It is with a grave heart that we write Isaiah “Ikey” Owens, founding member of The Mars Volta and keyboard play for Jack White passed away yesterday from an apparent heart attack. A representative confirmed the cause of death a few hours after the news struck. We send our thoughts and condolences to his family and friends and hope they know no more sorrow.
So we had a lot of fun last week posting some of the last.fm 3×3 collages of what we’re really listening to. We’ll get a prog metal celeb’s take after the jump.
Do you sometimes wish that The Mars Volta hadn’t gone completely off the deep end? Do you find you crave that heady mix of blues, rock and metal? Is Stolas‘s Living Creatures worn out from replays? Look no further than Eidola for your math rock with a tinge of the blues, swing with a few screams thrown in or just general aural insanity. Mixing all these elements, the band’s The Great Glass Elephant is a demanding listen, but one which rewards the avid listener. You can listen to the whole thing right here after the jump!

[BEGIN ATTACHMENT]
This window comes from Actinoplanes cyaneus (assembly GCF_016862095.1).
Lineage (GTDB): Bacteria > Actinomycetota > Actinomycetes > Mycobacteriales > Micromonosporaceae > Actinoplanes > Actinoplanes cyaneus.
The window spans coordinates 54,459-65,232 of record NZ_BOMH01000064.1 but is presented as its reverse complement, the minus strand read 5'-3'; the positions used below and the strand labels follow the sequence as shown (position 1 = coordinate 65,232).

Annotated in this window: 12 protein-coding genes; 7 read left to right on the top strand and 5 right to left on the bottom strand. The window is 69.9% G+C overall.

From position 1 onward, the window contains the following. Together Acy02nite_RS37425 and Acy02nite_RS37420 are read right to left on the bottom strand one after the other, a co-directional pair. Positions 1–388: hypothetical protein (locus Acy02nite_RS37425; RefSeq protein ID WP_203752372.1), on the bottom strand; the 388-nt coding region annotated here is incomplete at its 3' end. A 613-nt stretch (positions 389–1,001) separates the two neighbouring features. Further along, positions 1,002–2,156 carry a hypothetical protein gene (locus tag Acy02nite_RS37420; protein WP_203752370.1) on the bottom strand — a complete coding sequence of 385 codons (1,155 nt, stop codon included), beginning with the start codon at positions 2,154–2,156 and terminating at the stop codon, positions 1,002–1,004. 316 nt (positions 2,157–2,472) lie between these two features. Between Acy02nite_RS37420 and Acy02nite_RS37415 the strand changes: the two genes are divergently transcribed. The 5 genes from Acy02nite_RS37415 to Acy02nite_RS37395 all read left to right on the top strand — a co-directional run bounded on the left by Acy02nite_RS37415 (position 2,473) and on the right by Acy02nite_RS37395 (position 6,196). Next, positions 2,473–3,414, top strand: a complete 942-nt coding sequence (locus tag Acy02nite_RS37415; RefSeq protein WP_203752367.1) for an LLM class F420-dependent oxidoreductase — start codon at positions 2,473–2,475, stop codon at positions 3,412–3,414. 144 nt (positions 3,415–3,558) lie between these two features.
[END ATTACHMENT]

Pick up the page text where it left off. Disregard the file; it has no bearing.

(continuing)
In case you aren’t familiar with recent developments, Killer Be Killed — featuring Soulfly‘s Max Cavalera, The Dillinger Escape Plan‘s Greg Puciato, Mastodon‘s Troy Sanders, and former The Mars Volta drummer Dave Elitch — actually lives up to its “supergroup” status, measuring up to be the sum of its parts. I said as much in my review over at Metalsucks, concluding that their debut album is “a proper culmination of influences that represents each member’s artistic lineage and talents in a manner that does each legacy act justice.” In short, the album doesn’t suck. We’re closer to Down than Hellyeah on the metal supergroup spectrum here.